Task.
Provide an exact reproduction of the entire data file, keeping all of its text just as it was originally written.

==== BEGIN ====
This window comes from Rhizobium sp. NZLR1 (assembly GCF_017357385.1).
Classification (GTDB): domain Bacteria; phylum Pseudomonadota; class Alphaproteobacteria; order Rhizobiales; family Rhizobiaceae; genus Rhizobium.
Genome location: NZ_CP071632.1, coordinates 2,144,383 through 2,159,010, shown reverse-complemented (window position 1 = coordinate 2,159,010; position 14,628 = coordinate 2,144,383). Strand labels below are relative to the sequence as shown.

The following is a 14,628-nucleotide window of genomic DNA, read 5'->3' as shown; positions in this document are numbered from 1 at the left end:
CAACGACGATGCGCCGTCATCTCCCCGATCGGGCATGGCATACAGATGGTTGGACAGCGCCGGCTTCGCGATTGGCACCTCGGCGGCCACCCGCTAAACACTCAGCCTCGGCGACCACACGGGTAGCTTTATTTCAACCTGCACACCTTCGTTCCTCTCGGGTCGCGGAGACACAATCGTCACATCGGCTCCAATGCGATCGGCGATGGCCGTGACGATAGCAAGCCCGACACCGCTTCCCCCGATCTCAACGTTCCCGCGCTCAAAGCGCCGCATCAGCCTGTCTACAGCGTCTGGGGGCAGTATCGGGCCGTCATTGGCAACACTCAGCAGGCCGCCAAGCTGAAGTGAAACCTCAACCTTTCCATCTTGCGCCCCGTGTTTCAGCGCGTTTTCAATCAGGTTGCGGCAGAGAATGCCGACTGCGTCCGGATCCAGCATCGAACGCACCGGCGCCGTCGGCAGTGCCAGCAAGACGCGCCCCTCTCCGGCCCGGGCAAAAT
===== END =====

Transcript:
This window comes from Rhizobium sp. NZLR1 (assembly GCF_017357385.1).
Classification (GTDB): domain Bacteria; phylum Pseudomonadota; class Alphaproteobacteria; order Rhizobiales; family Rhizobiaceae; genus Rhizobium.
Genome location: NZ_CP071632.1, coordinates 2,144,383 through 2,159,010, shown reverse-complemented (window position 1 = coordinate 2,159,010; position 14,628 = coordinate 2,144,383). Strand labels below are relative to the sequence as shown.

The following is a 14,628-nucleotide window of genomic DNA, read 5'->3' as shown; positions in this document are numbered from 1 at the left end:
CAACGACGATGCGCCGTCATCTCCCCGATCGGGCATGGCATACAGATGGTTGGACAGCGCCGGCTTCGCGATTGGCACCTCGGCGGCCACCCGCTAAACACTCAGCCTCGGCGACCACACGGGTAGCTTTATTTCAACCTGCACACCTTCGTTCCTCTCGGGTCGCGGAGACACAATCGTCACATCGGCTCCAATGCGATCGGCGATGGCCGTGACGATAGCAAGCCCGACACCGCTTCCCCCGATCTCAACGTTCCCGCGCTCAAAGCGCCGCATCAGCCTGTCTACAGCGTCTGGGGGCAGTATCGGGCCGTCATTGGCAACACTCAGCAGGCCGCCAAGCTGAAGTGAAACCTCAACCTTTCCATCTTGCGCCCCGTGTTTCAGCGCGTTTTCAATCAGGTTGCGGCAGAGAATGCCGACTGCGTCCGGATCCAGCATCGAACGCACCGGCGCCGTCGGCAGTGCCAGCAAGACGCGCCCCTCTCCGGCCCGGGCAAAAT